‘It’s like no other drama you’ll ever see, local, down-to-earth and absolutely gorgeous to look at. Don’t miss it’
Old Mike, The Cornishman
‘The spirit of St Just’s Ordinalia should be bottled up and made available on the National Health’
Ted Lean, Project Director
The cast of the 14th Century Ordinalia trilogy performed at St Just this September delivered with spades the aim of the original performances to impress the Christian bible stories on the local population.
Presented at St Just’s Plen an Gwari, the oldest working open air theatre space in Britain, the Ordinalia plays, although similar to the mystery plays of the North of England, are unique to Cornwall and an important part of the heritage of St Just in Penwith, and the far South West. They are the oldest surviving trilogy of theatrical plays in Britain. Last performed in 2004, it is hoped to offer them in future on a 3/4 year cycle.
Each of the three plays – Origo Mundi (the Creation), The Passion and The Resurrection – were performed five times, with audiences of up to 600 at each – so probably reaching at least 7-8000 people. School and college groups attended and special resource packs were developed for educational use – providing much interesting background on the history of the plays, the surviving manuscripts and Cornish language, These are all available online at https://www.stjustordinalia.com/.
The plays draw on Biblical material and on apocryphal stories circulating at the time – such as the Harrowing of Hell, the Death of Pilate, and the Smith and the Nails. They also incorporated the legend of the Holy Rood into the narrative, allowing each day’s play to contain a number of interconnected stories. This motif, which is found in some Continental plays, does not play a significant part in other surviving English Mystery plays.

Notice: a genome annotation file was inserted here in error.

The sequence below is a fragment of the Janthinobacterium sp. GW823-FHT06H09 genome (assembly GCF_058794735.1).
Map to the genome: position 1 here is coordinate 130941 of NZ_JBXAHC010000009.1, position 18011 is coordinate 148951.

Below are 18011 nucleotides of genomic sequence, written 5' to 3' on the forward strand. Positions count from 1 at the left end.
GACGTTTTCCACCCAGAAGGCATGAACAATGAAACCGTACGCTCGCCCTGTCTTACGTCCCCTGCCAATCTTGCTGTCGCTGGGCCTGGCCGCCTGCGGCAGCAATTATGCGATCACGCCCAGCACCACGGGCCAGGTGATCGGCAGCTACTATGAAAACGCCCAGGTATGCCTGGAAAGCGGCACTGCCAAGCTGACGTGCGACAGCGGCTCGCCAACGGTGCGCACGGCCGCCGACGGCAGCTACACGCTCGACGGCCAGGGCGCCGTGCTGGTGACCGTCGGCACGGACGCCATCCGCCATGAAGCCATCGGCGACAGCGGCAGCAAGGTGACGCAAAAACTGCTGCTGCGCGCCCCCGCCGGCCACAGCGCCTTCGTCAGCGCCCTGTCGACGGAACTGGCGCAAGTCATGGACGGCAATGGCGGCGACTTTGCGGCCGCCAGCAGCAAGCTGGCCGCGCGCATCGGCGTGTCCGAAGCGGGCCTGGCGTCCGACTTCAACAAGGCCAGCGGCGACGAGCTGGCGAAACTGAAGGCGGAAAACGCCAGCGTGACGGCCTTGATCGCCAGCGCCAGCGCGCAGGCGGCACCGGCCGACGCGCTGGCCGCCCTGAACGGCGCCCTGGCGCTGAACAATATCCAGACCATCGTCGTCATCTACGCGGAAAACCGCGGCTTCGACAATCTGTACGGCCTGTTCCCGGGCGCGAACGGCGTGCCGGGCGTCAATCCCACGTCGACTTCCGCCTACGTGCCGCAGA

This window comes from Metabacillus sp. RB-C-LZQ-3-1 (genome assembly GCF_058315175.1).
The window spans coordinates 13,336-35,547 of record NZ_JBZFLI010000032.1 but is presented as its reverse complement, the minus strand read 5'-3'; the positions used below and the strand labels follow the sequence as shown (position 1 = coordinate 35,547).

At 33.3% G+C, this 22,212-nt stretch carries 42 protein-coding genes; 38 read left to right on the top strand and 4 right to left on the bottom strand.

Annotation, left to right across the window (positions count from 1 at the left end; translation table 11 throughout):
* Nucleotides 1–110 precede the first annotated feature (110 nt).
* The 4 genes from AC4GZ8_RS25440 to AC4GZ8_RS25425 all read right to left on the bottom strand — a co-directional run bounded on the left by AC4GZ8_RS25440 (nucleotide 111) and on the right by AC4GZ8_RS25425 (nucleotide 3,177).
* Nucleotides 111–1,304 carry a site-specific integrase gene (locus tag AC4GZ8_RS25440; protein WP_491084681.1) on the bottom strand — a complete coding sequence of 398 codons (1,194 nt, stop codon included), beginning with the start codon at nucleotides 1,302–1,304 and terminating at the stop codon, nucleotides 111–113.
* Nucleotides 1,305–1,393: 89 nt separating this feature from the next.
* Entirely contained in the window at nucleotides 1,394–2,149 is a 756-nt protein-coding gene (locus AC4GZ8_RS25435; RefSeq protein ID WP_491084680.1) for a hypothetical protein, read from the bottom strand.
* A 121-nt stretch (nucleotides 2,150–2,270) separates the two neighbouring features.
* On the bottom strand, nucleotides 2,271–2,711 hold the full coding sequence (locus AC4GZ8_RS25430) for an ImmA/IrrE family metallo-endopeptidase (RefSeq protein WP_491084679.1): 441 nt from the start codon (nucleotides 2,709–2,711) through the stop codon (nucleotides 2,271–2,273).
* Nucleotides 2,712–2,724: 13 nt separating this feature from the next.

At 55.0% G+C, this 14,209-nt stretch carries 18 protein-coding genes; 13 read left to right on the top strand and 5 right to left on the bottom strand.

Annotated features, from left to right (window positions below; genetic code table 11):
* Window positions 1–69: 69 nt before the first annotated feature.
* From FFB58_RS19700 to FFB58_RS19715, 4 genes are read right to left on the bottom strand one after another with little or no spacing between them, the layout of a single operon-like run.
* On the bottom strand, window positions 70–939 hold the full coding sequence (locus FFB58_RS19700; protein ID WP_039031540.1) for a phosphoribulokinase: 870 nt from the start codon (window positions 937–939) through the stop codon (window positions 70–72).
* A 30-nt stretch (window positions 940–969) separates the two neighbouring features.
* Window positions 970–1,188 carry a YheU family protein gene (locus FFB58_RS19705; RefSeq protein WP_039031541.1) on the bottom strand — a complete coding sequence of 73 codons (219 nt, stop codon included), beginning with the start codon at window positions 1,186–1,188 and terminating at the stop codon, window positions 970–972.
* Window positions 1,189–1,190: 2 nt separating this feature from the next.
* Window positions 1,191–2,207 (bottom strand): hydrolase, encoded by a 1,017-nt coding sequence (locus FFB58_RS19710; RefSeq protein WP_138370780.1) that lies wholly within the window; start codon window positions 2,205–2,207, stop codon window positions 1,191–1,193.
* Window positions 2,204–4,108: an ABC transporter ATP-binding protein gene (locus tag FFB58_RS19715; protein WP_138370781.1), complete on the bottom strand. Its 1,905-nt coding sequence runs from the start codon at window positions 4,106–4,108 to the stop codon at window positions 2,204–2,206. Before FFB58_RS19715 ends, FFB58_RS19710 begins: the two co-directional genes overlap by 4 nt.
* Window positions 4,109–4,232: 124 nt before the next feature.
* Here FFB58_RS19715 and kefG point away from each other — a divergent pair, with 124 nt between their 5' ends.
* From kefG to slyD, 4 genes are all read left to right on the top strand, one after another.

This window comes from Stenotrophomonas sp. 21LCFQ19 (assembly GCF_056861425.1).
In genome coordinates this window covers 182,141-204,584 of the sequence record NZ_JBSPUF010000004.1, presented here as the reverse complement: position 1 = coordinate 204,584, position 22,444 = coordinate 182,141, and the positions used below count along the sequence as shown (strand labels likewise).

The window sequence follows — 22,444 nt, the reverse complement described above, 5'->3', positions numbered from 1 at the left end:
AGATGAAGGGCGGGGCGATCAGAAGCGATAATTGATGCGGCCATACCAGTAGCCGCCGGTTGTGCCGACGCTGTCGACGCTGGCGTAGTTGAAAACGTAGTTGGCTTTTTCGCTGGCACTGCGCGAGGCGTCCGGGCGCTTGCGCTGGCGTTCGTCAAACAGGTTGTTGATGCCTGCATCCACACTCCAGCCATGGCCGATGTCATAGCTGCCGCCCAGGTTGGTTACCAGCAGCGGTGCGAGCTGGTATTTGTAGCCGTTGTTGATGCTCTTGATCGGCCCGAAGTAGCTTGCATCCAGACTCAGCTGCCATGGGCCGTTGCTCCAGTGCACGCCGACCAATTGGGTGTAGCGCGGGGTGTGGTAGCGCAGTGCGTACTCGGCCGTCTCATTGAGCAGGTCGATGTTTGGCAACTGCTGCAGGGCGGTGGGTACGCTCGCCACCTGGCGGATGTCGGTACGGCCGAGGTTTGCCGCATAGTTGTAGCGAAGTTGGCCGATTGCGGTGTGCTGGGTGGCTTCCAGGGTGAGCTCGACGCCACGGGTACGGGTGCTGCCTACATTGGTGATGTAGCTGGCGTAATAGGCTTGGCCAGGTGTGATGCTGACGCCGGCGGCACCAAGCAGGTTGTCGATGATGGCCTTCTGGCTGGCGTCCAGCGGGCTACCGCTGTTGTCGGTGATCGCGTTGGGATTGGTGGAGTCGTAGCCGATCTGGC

In parallel with the event, Kresen Kernow, the Cornish archives centre in Redruth, mounted a special temporary exhibition Out of the Ordinary uniting The Cornish Ordinalia and The Creation of the World (on loan from the Bodleian Libraries at the University of Oxford) with The Life of St Meriadoc/Bewnans Meriasek and The Life of St Kea/Bewnans Ke (on loan from the National Library of Wales in Aberystwyth) under one roof for the first time in history. The manuscripts form a very significant part of Cornwall’s written and language heritage, as well as providing glimpses of a distinct theatrical tradition which took place here centuries ago.
Over 250 volunteers from the local community, led by a small team of professional actors also hailing from the district, were involved in this remarkable and memorable production. A filmed version will be avialable later in the year. Although not designed as an evangelistic outreach, the plays will undoubtedly have brought the Bible narratives alive to many who had not heard, or thought much about them before; and a very contemporary message was underlined in the linking material delivered by the ‘Ordinary’ or narrator/director, who at the end of the final play closed with these words:
And so our trilogy is ended: but our story is not yet over. It is also written that God offered his trust to the heaven and the earth and the mountains but they refused to carry it, and man carried it. Consider this: the heavens bring water, and temperature; the earth receives seed, and bears fruit; the mountains convert common stone to tin and gold. These tasks bewilder human reason. Man has only one task: look after the very earth itself, and all of the life on it.
So man has only one task: to look after the earth, and all the creatures, plants and people on it. If he does not perform this task, then he has nothing. Everything that God created, he entrusted to you, the children of Adam, who took the knowledge of choice from a tree in paradise. So: are you for paradise? Or are you on the road to hell? Think on!
So now let the minstrels play: for Jesus is in heaven and all is well. Remember though: there’s always Judgement Day…
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